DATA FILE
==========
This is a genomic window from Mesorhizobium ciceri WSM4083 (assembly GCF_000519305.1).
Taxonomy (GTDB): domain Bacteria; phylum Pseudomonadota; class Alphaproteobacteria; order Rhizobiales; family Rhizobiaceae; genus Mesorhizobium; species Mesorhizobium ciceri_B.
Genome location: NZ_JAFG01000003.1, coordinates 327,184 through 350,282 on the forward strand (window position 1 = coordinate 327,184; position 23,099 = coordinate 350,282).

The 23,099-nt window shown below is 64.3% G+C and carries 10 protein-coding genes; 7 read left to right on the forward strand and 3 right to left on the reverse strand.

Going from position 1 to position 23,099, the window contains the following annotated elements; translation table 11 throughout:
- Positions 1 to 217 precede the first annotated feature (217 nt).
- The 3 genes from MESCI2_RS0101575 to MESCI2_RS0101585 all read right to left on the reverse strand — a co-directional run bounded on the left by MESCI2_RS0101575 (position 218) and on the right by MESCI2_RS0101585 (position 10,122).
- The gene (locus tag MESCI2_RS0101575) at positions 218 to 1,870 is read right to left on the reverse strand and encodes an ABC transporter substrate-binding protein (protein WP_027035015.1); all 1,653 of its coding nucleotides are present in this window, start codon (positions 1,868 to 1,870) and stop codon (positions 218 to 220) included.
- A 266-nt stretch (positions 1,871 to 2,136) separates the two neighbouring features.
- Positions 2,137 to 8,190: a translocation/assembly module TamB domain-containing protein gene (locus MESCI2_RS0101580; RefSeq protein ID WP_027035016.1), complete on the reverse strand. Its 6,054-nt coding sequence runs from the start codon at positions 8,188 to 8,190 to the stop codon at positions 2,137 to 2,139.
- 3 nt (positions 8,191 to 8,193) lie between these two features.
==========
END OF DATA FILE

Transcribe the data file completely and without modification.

This is a genomic window from Mesorhizobium ciceri WSM4083 (assembly GCF_000519305.1).
Taxonomy (GTDB): domain Bacteria; phylum Pseudomonadota; class Alphaproteobacteria; order Rhizobiales; family Rhizobiaceae; genus Mesorhizobium; species Mesorhizobium ciceri_B.
Genome location: NZ_JAFG01000003.1, coordinates 327,184 through 350,282 on the forward strand (window position 1 = coordinate 327,184; position 23,099 = coordinate 350,282).

The 23,099-nt window shown below is 64.3% G+C and carries 10 protein-coding genes; 7 read left to right on the forward strand and 3 right to left on the reverse strand.

Going from position 1 to position 23,099, the window contains the following annotated elements; translation table 11 throughout:
- Positions 1 to 217 precede the first annotated feature (217 nt).
- The 3 genes from MESCI2_RS0101575 to MESCI2_RS0101585 all read right to left on the reverse strand — a co-directional run bounded on the left by MESCI2_RS0101575 (position 218) and on the right by MESCI2_RS0101585 (position 10,122).
- The gene (locus tag MESCI2_RS0101575) at positions 218 to 1,870 is read right to left on the reverse strand and encodes an ABC transporter substrate-binding protein (protein WP_027035015.1); all 1,653 of its coding nucleotides are present in this window, start codon (positions 1,868 to 1,870) and stop codon (positions 218 to 220) included.
- A 266-nt stretch (positions 1,871 to 2,136) separates the two neighbouring features.
- Positions 2,137 to 8,190: a translocation/assembly module TamB domain-containing protein gene (locus MESCI2_RS0101580; RefSeq protein ID WP_027035016.1), complete on the reverse strand. Its 6,054-nt coding sequence runs from the start codon at positions 8,188 to 8,190 to the stop codon at positions 2,137 to 2,139.
- 3 nt (positions 8,191 to 8,193) lie between these two features.